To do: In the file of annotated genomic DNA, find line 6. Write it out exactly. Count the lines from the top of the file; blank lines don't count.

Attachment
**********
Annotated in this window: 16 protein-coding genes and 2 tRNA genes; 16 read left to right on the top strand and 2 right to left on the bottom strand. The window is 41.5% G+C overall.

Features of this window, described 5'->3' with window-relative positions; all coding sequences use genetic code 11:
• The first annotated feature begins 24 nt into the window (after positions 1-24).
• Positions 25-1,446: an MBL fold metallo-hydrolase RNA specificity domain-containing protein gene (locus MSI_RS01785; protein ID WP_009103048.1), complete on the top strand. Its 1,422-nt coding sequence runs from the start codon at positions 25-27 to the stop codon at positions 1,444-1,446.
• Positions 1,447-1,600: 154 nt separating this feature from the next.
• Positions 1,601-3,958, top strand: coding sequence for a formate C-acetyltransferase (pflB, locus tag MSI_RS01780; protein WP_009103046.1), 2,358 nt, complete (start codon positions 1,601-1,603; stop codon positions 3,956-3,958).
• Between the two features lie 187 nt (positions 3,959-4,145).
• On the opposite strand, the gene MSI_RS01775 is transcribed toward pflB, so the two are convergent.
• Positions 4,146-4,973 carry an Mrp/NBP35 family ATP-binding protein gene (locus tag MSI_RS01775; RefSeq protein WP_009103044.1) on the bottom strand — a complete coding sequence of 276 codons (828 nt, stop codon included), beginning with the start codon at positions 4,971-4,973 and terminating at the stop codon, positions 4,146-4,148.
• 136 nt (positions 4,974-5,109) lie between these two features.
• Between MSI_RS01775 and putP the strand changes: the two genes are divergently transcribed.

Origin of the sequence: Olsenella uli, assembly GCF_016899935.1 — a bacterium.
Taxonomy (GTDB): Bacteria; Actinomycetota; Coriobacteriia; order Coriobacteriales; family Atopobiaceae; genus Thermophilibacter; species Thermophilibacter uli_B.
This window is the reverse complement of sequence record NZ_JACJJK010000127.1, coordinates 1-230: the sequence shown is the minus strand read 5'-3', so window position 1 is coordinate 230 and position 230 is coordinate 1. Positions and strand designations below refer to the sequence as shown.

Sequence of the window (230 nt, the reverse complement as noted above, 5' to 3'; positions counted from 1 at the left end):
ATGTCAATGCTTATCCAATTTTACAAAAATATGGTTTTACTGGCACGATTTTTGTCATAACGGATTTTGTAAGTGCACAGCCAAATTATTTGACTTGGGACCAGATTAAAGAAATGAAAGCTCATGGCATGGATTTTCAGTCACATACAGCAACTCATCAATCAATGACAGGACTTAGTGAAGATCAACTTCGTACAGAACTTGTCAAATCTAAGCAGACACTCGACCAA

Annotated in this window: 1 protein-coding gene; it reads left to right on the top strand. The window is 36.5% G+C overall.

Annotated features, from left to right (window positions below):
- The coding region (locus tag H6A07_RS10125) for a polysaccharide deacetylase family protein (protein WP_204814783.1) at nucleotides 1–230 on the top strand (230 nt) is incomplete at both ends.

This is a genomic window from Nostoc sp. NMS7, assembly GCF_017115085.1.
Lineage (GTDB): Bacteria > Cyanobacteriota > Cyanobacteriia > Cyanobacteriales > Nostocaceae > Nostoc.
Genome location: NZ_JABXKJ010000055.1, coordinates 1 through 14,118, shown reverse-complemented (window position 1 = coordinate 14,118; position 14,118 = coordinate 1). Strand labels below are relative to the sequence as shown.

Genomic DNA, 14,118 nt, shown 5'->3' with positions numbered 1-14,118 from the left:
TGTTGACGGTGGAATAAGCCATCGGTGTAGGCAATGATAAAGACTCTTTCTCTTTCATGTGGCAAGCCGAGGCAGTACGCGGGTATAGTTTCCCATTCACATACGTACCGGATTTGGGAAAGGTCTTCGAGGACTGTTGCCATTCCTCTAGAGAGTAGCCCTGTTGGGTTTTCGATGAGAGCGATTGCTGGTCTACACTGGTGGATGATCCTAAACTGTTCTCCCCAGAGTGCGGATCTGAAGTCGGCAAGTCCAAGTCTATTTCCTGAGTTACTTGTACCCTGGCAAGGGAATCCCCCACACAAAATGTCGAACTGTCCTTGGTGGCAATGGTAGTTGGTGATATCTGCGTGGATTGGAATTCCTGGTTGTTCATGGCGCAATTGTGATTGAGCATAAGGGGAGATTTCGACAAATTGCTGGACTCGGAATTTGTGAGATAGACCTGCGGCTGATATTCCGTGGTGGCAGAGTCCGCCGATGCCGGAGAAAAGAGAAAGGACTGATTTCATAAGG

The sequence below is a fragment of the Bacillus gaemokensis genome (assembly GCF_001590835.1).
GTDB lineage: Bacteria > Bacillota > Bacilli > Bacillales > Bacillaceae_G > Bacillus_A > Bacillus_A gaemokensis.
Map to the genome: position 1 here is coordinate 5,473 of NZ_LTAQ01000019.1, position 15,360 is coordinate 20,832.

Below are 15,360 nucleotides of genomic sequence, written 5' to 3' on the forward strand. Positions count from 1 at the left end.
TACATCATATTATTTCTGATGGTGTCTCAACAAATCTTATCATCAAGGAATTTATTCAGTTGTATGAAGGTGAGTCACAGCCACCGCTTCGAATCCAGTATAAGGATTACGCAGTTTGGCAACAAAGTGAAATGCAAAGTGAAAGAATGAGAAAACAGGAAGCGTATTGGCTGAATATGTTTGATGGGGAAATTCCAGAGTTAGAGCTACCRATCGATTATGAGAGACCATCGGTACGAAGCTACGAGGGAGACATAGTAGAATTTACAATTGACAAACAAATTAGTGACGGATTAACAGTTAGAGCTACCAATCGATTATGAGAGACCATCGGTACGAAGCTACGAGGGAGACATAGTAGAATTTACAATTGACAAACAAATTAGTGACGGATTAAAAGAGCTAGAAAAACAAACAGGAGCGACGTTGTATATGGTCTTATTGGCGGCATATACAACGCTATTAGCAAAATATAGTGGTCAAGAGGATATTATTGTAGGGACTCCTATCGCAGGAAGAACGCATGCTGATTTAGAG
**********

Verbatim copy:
• Positions 1,601-3,958, top strand: coding sequence for a formate C-acetyltransferase (pflB, locus tag MSI_RS01780; protein WP_009103046.1), 2,358 nt, complete (start codon positions 1,601-1,603; stop codon positions 3,956-3,958).